Ana Ruiz

© Jan Nogal

Throughout the Reformation Year 2017, this site offers trendsetters and thought leaders a place to present their notions of change and innovation. What are the potentials and needs for current and future-oriented “reformations”? 

I see the Reformation in a broader sense; what was already hinted at in the twelfth century in various currents I see as a far-reaching European process whose heirs, willy nilly, we all are. Beyond a critical analysis of the Reformation, I am interested, among other things, in its principal figures: educated individuals, thirsting after truth, multilingual, working in networks, challenging one another in striving to penetrate the divine, but also the human. In all their writings I am impressed by the immense intellectual effort and the continuous intertextuality, in which the dialogical element comes to expression. Yes, they were important pioneers of a social innovation. People like Wycliff and Luther put themselves before an oversized challenge in the translation of the Bible into their mother tongues. They assumed the attention of others; they prized the languages of this world; they thus contributed to the development of the individual and of their societies; they democratized access to knowledge; and, almost as in passing, they posed again the questions of power and authority.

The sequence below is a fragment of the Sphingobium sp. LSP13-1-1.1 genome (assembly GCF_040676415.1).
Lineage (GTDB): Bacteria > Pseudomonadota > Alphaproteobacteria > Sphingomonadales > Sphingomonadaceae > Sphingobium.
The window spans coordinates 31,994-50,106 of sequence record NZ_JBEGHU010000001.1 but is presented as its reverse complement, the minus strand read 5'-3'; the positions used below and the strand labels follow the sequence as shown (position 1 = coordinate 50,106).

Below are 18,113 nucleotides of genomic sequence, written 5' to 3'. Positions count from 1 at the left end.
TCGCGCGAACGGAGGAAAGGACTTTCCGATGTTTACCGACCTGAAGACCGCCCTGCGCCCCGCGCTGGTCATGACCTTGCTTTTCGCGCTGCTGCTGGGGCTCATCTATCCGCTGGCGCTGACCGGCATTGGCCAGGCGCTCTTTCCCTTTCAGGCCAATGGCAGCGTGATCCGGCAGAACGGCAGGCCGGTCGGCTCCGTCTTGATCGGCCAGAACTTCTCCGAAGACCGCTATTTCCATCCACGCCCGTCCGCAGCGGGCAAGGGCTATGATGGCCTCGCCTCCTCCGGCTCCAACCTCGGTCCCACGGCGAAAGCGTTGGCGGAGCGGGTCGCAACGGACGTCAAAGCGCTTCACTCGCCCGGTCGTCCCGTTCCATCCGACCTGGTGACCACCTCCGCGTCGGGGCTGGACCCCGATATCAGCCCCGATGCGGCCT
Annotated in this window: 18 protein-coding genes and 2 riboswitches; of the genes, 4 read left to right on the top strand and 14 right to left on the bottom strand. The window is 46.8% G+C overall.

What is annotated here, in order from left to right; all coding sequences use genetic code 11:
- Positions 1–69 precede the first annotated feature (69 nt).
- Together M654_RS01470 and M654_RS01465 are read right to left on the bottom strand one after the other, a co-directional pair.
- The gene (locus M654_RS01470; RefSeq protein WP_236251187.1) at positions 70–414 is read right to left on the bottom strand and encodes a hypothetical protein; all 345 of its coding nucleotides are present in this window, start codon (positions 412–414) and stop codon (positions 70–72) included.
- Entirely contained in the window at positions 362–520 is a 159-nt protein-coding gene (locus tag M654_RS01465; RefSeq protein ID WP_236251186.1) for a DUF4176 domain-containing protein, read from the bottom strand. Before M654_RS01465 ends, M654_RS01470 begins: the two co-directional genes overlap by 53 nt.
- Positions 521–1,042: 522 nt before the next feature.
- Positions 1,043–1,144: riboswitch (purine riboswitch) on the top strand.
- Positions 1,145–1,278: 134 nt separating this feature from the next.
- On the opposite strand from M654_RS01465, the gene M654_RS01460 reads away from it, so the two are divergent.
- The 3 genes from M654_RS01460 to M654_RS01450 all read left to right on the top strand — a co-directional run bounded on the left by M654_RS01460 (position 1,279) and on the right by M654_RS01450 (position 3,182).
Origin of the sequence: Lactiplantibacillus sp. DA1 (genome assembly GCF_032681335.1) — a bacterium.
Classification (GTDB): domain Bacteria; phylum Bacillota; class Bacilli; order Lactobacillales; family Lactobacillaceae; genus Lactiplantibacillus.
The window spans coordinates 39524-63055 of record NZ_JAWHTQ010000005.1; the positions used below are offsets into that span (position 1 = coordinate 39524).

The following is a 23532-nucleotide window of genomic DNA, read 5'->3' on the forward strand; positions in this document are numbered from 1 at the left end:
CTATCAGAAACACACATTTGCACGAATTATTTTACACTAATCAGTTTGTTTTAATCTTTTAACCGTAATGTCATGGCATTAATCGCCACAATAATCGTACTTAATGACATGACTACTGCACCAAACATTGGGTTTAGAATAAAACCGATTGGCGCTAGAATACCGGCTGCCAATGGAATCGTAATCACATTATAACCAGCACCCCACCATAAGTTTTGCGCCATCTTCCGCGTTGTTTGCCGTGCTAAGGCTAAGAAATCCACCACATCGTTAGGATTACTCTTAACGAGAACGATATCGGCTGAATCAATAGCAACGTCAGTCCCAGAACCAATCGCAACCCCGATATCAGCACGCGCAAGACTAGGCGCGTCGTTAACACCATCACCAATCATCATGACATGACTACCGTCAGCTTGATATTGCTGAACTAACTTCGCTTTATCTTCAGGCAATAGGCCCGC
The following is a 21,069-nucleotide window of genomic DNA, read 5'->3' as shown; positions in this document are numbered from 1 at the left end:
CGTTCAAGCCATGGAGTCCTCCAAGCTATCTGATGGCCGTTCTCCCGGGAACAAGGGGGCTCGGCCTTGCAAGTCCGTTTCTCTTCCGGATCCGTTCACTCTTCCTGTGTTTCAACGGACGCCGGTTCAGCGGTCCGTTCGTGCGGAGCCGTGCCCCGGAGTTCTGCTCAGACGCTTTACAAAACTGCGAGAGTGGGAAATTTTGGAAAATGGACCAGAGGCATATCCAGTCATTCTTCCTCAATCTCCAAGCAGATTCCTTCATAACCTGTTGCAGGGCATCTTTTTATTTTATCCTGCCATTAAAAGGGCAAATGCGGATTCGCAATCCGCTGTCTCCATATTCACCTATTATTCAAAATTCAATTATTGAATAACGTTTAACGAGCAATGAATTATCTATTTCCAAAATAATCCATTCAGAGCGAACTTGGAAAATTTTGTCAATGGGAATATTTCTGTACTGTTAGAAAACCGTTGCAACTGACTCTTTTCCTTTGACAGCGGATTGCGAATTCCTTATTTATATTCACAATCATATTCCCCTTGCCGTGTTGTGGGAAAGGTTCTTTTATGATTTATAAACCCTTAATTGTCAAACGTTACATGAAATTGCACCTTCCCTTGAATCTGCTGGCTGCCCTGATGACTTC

If we consider our post-postmodern, post-factual age, how can such activists leave us cold?

Thanks to them we have also learned the high price we pay when we fail to nip processes of violent radicalization in the bud. The Reformation points us to the unconditional duty to engage in dialogue and to search together for the common good. And also to our individual responsibility, before God and our fellow citizens, to strengthen our co-existence and innovate outdated structures of power and authority.

When representatives of various world views sit down together at the same table to turn conflicts into processes that serve to strengthen inclusive, peaceful and solidary societies, this points the way – in honour of all the victims of so many centuries and so many forms of violence.


Ana Ruiz is a Germanist with a focus on intercultural studies in the Department of Philosophy and Humanities at the Universidad Autónoma in Madrid. She is currently coordinating the citizens’ initiative Pacto de Convivencia (Living Together), an affiliation of civil society organizations for the prevention of processes of violent radicalization.